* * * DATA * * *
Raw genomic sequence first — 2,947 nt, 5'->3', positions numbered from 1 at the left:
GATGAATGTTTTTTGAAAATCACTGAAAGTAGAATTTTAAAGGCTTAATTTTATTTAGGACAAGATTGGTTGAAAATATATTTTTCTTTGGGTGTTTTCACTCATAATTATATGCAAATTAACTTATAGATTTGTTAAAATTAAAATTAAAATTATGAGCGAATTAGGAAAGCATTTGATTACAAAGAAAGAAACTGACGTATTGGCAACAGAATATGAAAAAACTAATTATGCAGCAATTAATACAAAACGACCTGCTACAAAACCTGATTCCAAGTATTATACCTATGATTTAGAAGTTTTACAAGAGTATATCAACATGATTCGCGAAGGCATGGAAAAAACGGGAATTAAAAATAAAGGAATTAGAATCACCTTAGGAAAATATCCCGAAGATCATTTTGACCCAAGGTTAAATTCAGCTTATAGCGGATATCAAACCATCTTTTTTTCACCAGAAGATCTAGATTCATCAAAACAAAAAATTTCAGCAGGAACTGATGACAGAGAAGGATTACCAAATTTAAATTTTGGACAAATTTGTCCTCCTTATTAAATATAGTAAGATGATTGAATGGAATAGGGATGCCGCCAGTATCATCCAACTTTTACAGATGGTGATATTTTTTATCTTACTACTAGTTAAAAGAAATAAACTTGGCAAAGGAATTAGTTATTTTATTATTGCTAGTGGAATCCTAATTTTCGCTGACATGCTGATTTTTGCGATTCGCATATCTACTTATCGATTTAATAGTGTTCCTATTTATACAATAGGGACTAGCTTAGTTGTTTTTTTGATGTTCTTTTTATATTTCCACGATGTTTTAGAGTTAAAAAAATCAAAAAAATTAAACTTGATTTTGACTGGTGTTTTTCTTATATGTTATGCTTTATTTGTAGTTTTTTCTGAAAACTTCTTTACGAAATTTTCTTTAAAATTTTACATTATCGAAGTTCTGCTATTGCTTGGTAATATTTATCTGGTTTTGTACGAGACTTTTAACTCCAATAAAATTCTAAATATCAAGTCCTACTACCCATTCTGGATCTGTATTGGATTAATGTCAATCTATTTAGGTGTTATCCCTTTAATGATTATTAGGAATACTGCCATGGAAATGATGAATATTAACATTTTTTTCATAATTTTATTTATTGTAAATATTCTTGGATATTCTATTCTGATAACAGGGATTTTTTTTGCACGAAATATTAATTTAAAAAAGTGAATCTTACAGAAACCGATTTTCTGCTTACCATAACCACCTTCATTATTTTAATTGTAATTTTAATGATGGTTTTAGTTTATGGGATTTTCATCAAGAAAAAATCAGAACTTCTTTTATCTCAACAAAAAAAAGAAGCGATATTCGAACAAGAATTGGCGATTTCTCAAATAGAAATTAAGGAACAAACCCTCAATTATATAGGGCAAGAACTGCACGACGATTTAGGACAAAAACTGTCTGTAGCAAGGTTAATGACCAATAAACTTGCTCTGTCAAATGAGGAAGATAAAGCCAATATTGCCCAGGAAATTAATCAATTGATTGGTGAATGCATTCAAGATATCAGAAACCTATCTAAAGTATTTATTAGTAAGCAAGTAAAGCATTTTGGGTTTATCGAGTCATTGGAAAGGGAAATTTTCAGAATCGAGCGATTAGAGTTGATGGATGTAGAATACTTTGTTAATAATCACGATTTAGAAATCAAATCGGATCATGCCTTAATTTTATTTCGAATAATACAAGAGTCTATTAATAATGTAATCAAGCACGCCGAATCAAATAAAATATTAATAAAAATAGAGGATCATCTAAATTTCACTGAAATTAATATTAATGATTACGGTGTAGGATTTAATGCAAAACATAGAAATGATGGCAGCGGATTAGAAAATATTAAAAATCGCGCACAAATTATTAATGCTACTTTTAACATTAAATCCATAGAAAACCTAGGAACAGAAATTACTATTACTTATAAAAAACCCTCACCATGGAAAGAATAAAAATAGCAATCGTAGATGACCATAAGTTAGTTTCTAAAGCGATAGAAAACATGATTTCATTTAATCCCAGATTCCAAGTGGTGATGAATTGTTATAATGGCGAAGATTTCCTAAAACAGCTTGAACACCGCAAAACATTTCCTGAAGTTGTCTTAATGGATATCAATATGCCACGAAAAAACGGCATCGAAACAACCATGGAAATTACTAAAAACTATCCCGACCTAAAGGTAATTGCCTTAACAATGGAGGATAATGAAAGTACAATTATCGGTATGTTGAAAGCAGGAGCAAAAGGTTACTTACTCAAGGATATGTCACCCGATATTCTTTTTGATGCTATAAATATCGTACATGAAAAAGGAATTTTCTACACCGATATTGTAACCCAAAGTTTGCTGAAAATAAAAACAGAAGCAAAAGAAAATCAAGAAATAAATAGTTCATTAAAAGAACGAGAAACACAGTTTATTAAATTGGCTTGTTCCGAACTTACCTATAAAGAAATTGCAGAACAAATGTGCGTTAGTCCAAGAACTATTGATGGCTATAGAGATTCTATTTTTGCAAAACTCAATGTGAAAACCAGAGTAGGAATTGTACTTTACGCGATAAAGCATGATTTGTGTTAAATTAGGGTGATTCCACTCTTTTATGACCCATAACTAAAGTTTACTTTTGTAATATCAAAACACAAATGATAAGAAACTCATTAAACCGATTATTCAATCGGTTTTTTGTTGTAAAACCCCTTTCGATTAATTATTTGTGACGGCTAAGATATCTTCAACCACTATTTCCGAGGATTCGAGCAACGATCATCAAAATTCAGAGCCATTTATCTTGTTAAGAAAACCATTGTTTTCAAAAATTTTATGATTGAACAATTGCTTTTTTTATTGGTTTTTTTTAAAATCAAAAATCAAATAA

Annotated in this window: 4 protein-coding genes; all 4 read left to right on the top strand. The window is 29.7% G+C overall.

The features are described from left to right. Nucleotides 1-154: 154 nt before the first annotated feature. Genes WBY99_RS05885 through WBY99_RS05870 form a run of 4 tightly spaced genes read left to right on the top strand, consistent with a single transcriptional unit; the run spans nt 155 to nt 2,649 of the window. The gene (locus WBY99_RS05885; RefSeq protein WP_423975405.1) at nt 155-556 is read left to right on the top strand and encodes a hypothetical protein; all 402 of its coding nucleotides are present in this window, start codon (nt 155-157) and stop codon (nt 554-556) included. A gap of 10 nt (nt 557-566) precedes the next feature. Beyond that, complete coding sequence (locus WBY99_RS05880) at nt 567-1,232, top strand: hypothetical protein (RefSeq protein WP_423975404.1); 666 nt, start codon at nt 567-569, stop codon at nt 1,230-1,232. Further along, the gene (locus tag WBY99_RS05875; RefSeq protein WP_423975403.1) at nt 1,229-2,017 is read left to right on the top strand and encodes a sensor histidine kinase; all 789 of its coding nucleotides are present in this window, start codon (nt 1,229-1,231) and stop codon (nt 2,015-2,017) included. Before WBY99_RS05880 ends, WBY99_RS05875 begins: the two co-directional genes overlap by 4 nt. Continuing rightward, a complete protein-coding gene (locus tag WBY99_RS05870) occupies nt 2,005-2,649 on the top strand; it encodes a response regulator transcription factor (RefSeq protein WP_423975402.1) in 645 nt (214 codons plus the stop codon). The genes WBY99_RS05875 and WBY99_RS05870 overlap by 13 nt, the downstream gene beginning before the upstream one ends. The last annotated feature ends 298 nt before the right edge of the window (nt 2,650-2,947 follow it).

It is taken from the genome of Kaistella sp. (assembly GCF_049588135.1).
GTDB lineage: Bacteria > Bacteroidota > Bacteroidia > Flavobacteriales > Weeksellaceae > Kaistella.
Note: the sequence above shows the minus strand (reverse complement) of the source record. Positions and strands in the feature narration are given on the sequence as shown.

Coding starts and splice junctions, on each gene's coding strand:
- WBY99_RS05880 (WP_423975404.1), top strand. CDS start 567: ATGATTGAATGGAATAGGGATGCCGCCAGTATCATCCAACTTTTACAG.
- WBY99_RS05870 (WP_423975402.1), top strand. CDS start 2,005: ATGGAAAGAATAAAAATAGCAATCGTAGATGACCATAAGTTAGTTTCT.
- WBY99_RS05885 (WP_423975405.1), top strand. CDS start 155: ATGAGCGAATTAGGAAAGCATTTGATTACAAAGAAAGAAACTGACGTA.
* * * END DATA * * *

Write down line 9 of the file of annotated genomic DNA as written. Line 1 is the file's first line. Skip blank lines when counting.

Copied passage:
- WBY99_RS05880 (WP_423975404.1), top strand. CDS start 567: ATGATTGAATGGAATAGGGATGCCGCCAGTATCATCCAACTTTTACAG.